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Plan Now for the Next Bad Fire Season

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The NOAA outlook for winter isn't good news for our fire danger next year

This summer’s nearby wildfires have made everyone think long and hard about the non-discriminating chaos Mother Nature can inflict on any home in just an instant.  The 2016 winter projections for snowpack and precipitation are not very encouraging and our area of the Northwest may well be in for another year of drought conditions to contend with. While we cannot control precipitation, we can control our susceptibility to fire danger around our home. With a bit of sweat equity and good landscape judgement now, we can greatly increase our home’s chances of not being swept up in a wildfire.

Make sure when you plan your landscape around your home you create a defensible space of 30 to 100 feet of well maintained landscape around your house. Zone 1 is the first 30 feet around your home. Keep any grass within this border watered and mowed, and any dead grass, leaves, weeds or branches should be immediately removed. Trees should be spaced 8 to 10 feet away from the home with branches that do not drape over your roof and the gutters clean of all debris. Ash, Cherry, Birch, Crabapple and Maple are good choices for 1st perimeter shade trees. 

When selecting plants for the landscape around your home steer clear of junipers, pine and arborvitae, especially close to the house. Each of these evergreens are dense and their dead needles become trapped inside the plants, providing the perfect habitat for flying embers. These evergreens also have a high volume of sap and pitch which burn hotter. If you want some evergreen color near your home choose Boxwoods, Mahonia (Oregon Grape), or for some flowering color, Dwarf Rhododendrons or ground cover Kinnikinnick (Bearberry). Choose these evergreen or deciduous shrubs that are no more than 2-3 feet high in maturity or easily trimmed. Keep shrubs well spaced out with grass or rock between plantings. When shrubs are packed too tightly together and allowed to get too tall in Zone 1, they provide the perfect “ladder” for fuel and fire to travel up trees and onto the home.

There is a cornucopia of perennials that are below 2 feet tall with interesting textures, heights and hues to highlight around your home. Thick fleshed perennials such as sedum, day lillies and iris hold up well in drought and are versatile, with many different colors to choose from. Lavender, because it is full of natural oils, has a high moisture content, and is a beautiful swath of color to add. Salvia, Yarrow and Penstemon are also fire wise perennials even close up to the house. Be careful to prune out and clean up any dead branches and leaves around plants each spring and again in late fall as the plants die back.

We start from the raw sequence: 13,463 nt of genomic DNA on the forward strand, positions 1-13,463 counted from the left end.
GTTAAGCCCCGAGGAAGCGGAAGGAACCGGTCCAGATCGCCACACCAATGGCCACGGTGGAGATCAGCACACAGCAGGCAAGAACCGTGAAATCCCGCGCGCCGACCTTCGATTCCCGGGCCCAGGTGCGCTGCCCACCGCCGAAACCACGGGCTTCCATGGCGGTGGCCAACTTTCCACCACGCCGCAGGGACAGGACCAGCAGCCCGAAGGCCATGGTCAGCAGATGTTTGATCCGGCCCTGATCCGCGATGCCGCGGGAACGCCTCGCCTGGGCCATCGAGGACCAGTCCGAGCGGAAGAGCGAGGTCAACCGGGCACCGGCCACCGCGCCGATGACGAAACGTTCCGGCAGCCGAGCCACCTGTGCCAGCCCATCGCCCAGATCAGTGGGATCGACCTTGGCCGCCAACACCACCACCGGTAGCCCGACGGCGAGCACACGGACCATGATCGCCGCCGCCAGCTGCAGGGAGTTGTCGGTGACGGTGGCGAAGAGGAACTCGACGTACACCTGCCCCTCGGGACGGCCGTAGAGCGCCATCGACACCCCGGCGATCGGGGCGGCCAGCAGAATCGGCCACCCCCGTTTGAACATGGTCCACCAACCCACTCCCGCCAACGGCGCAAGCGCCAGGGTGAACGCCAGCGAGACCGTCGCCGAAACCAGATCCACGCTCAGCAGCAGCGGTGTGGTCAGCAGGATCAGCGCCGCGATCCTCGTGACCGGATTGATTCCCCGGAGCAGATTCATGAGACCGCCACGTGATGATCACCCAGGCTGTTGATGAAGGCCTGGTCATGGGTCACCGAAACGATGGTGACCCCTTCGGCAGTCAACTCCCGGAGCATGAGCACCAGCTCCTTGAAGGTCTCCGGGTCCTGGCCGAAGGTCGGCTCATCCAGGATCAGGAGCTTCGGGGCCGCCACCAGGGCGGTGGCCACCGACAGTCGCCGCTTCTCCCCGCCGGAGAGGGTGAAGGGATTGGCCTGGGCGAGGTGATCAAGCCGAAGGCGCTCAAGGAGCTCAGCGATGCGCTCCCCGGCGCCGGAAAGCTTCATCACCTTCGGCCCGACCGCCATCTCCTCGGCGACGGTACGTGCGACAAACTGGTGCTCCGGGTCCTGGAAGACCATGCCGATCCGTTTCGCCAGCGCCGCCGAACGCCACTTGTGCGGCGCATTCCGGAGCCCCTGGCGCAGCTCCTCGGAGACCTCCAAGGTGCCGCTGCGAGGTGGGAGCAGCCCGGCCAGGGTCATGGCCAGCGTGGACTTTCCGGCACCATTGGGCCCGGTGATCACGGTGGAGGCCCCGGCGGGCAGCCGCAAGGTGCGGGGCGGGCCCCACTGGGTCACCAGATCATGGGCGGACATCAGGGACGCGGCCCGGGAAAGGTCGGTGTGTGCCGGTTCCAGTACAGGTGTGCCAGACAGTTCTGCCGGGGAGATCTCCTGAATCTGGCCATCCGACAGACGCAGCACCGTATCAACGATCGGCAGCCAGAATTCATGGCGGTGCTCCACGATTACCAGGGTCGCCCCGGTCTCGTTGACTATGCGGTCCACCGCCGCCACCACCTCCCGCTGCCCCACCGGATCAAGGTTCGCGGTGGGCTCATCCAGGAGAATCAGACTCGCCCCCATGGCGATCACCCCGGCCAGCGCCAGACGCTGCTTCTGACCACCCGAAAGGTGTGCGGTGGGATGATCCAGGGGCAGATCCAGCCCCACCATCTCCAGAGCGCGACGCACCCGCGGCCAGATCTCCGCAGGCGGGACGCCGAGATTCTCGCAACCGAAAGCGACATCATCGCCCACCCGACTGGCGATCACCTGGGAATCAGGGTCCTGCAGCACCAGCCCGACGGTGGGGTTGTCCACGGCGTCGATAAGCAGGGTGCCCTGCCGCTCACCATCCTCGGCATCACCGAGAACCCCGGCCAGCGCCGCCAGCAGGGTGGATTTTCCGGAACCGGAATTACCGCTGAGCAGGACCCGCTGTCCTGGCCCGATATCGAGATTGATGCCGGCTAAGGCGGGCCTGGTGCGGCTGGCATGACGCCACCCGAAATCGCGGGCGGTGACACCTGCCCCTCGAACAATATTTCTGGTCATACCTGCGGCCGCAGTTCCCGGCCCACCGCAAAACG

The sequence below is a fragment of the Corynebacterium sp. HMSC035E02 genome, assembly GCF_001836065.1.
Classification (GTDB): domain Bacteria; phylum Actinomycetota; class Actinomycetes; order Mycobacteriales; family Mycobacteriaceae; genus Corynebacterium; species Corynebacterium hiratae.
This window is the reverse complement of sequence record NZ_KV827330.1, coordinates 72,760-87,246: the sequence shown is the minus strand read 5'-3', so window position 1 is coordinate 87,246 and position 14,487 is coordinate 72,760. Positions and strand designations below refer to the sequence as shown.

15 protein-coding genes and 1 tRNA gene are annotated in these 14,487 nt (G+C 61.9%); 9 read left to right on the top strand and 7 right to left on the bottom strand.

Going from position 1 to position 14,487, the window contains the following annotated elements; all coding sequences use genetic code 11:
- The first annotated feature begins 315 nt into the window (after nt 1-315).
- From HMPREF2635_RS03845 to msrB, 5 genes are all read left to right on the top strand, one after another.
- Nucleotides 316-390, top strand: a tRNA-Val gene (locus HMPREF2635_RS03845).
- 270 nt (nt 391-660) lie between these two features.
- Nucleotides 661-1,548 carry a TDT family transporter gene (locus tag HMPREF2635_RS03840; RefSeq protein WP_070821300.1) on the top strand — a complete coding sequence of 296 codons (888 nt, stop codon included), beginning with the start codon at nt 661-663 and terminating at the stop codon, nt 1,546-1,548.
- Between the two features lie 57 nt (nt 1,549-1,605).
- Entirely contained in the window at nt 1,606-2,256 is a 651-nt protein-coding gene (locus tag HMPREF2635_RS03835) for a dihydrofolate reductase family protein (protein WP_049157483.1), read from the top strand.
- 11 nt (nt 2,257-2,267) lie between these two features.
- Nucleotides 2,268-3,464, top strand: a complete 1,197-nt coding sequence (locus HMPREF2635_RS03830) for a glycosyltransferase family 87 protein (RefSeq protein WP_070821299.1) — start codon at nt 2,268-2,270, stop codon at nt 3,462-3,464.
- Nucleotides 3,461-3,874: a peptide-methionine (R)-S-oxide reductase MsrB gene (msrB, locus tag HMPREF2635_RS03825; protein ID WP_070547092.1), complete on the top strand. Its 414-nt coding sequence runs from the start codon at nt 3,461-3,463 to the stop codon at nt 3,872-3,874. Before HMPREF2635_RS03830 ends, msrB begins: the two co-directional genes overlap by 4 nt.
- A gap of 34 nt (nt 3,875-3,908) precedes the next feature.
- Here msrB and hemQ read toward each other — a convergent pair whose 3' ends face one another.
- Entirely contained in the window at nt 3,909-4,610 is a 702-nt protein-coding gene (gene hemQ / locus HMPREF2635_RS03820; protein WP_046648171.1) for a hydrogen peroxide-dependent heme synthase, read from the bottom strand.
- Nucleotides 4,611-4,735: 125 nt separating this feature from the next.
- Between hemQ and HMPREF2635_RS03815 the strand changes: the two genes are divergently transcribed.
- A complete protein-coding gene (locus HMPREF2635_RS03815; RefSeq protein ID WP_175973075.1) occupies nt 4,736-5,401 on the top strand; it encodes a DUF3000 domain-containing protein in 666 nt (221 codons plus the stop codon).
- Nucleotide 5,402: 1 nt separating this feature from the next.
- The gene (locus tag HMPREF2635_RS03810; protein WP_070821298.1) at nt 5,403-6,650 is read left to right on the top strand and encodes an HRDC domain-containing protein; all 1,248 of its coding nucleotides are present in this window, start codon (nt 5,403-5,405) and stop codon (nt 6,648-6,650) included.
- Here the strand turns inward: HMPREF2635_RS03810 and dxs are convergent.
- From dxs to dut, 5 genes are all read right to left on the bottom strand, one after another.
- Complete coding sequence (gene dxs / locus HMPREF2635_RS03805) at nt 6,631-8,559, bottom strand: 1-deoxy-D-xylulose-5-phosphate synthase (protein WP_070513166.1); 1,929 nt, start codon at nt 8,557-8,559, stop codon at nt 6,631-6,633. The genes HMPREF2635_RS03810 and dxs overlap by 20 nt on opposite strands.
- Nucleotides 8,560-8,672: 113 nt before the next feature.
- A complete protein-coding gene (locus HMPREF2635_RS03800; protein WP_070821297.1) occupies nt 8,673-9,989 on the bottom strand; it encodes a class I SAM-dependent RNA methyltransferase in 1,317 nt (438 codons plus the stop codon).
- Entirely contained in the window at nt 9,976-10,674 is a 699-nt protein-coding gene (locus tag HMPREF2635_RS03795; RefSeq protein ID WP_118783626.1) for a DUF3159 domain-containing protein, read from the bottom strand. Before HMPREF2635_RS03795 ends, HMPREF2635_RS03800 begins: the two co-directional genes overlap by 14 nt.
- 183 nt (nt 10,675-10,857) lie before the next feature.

When creating outdoor living spaces think about using more stone, brick, or poured cement for outdoor deck areas and stairways instead of wood, since embers can fly from over a mile away and ignite dry, thirsty wood.  If you have a deep enough well, sprinklers for your yard may save your house.  Many homeowners who were forced to evacuate simply turned on their irrigation systems and fled with very little choice, and came back to their houses still intact while neighbors were burned.  

 

Nancy Hastings grew up on a 300+-acre farm and now is co-owner of All Seasons Garden and Floral in Sandpoint. She and her husband John have been cultivating community gardens and growing for 16 years in North Idaho. You can reach them with garden questions or sign up for classes at allseasonsgardenandfloral (at)gmail.com.

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Nancy Hastings Nancy Hastings grew up on a 300+ acre farm and is co-owner of All Seasons Garden and Floral in Sandpoint, She and her husband John have been cultivating community gardens and growing for 15 years in North Idaho. You can reach them with garden questions or sign up for classes atllseasonsgardenandfloral(at)gmail.com.

Tagged as:

fire, gardening, gardens, forest fires, landscaping, Get Growing, firewise

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